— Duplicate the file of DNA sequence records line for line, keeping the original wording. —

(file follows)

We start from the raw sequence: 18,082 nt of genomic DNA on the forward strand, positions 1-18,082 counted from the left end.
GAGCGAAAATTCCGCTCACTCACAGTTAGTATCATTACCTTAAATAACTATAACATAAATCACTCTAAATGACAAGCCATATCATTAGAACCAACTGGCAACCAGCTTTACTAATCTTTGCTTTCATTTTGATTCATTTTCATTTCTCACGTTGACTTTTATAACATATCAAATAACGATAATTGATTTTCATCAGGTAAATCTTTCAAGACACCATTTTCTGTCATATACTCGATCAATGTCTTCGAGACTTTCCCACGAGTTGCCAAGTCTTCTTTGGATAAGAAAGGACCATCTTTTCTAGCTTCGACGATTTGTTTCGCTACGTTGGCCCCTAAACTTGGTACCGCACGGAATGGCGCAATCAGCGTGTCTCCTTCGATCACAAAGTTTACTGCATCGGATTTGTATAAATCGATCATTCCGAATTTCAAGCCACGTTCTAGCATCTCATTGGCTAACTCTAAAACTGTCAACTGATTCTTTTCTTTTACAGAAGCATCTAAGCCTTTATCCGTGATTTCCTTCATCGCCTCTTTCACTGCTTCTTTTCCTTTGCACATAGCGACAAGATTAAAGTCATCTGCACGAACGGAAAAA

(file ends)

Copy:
We start from the raw sequence: 18,082 nt of genomic DNA on the forward strand, positions 1-18,082 counted from the left end.
GAGCGAAAATTCCGCTCACTCACAGTTAGTATCATTACCTTAAATAACTATAACATAAATCACTCTAAATGACAAGCCATATCATTAGAACCAACTGGCAACCAGCTTTACTAATCTTTGCTTTCATTTTGATTCATTTTCATTTCTCACGTTGACTTTTATAACATATCAAATAACGATAATTGATTTTCATCAGGTAAATCTTTCAAGACACCATTTTCTGTCATATACTCGATCAATGTCTTCGAGACTTTCCCACGAGTTGCCAAGTCTTCTTTGGATAAGAAAGGACCATCTTTTCTAGCTTCGACGATTTGTTTCGCTACGTTGGCCCCTAAACTTGGTACCGCACGGAATGGCGCAATCAGCGTGTCTCCTTCGATCACAAAGTTTACTGCATCGGATTTGTATAAATCGATCATTCCGAATTTCAAGCCACGTTCTAGCATCTCATTGGCTAACTCTAAAACTGTCAACTGATTCTTTTCTTTTACAGAAGCATCTAAGCCTTTATCCGTGATTTCCTTCATCGCCTCTTTCACTGCTTCTTTTCCTTTGCACATAGCGACAAGATTAAAGTCATCTGCACGAACGGAAAAA